At this point, some bookmakers have become suspicious. The men involved in the scheme were quite experienced, and that’s why they have made changes to their plan. So, they have asked players to do their best to cover the spread in matches where the Eagles were the better team. For instance, in their game against Connecticut, played on January 17, 1979, Boston College was given a 5-point spread, but they’ve won by 10 points. In other words, the mission was accomplished.
As we said before, a few of them involved in this process came from New York, where they worked for the Lucchese crime family. That’s why they thought that it would be a good idea to invest more in the matches between Boston College and two basketball teams based in New York City played in February 1979. In addition, they knew that gambling and betting were booming in New York and that bookies were accepting large stakes. For the first match against Fordham, they’ve decided to use the original plan. Boston College was a 10-point favorite, and they won by just 7 points. The game against St. John’s was neither successful nor unsuccessful. This match was a push which means that they’ve got their bets back.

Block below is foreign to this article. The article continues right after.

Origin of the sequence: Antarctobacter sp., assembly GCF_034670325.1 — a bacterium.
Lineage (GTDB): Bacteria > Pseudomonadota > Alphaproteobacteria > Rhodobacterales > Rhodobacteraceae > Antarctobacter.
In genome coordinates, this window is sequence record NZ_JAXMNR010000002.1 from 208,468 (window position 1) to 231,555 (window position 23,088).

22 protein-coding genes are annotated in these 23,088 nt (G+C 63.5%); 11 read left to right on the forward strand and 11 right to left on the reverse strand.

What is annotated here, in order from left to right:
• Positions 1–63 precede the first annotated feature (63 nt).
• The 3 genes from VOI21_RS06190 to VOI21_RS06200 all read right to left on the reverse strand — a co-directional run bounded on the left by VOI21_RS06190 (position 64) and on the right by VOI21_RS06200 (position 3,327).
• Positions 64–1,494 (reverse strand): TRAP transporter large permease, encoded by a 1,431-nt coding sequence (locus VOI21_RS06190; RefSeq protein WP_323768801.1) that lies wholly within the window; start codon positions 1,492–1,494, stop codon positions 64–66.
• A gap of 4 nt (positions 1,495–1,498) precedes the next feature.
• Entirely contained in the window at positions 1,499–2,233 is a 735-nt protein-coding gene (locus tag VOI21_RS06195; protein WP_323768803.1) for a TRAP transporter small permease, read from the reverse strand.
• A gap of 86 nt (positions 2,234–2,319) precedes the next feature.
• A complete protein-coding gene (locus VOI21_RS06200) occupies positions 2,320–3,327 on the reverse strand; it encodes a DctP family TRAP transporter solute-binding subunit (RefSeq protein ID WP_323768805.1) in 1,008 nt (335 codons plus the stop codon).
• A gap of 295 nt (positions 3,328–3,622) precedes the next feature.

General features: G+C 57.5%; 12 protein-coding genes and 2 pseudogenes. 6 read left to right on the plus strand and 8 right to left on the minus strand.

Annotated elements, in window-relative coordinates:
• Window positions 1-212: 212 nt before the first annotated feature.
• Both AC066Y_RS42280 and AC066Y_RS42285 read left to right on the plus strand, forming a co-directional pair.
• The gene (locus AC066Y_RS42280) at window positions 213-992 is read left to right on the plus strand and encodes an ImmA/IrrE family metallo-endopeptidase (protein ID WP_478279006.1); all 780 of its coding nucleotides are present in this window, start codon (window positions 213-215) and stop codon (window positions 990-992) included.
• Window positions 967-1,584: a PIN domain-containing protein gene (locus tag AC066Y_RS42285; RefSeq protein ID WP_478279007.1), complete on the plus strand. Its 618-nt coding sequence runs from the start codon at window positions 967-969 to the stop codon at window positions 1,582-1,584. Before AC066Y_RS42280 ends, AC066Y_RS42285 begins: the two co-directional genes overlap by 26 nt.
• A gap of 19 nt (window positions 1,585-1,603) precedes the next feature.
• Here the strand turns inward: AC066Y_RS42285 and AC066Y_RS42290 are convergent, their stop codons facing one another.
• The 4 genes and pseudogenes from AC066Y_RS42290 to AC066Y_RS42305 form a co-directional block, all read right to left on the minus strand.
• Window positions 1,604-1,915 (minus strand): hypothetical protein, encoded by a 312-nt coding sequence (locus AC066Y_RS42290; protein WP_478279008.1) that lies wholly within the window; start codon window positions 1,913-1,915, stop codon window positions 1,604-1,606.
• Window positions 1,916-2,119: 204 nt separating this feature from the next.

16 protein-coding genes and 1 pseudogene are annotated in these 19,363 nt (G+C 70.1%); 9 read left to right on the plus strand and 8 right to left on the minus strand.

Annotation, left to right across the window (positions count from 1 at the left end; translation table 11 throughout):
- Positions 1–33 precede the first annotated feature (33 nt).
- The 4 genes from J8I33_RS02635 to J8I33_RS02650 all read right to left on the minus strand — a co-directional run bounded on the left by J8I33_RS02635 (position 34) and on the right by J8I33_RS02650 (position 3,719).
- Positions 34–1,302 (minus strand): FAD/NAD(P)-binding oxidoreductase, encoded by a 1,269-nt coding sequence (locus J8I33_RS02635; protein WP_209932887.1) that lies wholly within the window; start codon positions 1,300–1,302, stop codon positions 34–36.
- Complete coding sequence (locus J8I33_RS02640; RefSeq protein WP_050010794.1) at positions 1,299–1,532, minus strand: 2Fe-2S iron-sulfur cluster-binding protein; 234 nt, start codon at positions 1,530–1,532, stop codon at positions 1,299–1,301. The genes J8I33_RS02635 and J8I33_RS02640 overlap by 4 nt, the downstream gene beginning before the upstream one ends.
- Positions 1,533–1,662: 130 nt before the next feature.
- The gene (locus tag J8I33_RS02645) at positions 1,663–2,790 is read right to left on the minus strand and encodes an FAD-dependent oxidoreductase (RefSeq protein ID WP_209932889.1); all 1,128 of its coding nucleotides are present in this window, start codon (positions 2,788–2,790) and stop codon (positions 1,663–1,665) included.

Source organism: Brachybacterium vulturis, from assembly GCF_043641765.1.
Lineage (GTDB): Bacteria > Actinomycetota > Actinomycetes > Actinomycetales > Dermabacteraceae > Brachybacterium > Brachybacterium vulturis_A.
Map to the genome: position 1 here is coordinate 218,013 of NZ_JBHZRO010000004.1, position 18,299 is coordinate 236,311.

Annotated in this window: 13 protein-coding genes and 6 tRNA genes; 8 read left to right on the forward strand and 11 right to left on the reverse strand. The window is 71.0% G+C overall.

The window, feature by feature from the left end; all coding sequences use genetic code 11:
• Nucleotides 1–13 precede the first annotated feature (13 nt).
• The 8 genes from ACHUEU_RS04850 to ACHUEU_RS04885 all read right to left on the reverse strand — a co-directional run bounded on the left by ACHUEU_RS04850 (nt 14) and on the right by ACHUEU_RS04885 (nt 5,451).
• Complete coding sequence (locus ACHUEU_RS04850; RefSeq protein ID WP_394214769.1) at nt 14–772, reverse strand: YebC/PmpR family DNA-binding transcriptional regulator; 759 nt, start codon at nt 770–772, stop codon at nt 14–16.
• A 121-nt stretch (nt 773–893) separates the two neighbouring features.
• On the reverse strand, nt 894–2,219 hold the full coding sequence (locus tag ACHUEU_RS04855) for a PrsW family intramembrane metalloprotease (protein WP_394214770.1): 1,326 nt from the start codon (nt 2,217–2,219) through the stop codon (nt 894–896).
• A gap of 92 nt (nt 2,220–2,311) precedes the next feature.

To get even more from this strategy, they focused on the match against Holy Cross played on February 10. It was a match between two old rivals, and people usually placed many bets, some of them enormous. The mobsters have used this hoping to win even more. In this case, Holy Cross was a better team on paper. It was a 7-point favorite, So, they’ve asked the Boston College players to lose by more than 7 points. In the end, Holy Cross won by 2 points. What’s interesting is that Cobb scored 8 points in the last minute. He was obviously not involved in the scheme, at least not in this match.
According to Hill, Burke lost around 50 grand ($180,000 today). However, it’s believed that the involved parties made a profit in the end. The match with Holy Cross was the last in this scheme. Burke was planning a punishment for the players, but eventually, he let them go. That’s probably because he won more than he lost.
The funny thing is that the Boston College point shaving scandal was uncovered indirectly. Henry Hill was arrested on drug trafficking charges in New York. The investigation led the detectives to the Lufthansa heist and the shaving scandal too. Faced with the evidence, Hill made a deal with the authorities. He provided evidence that helped the authorities charge Burke and members of the Lucchese family. One of the things that made the police suspicious was the trips Hill made to Boston that didn’t make much sense to them.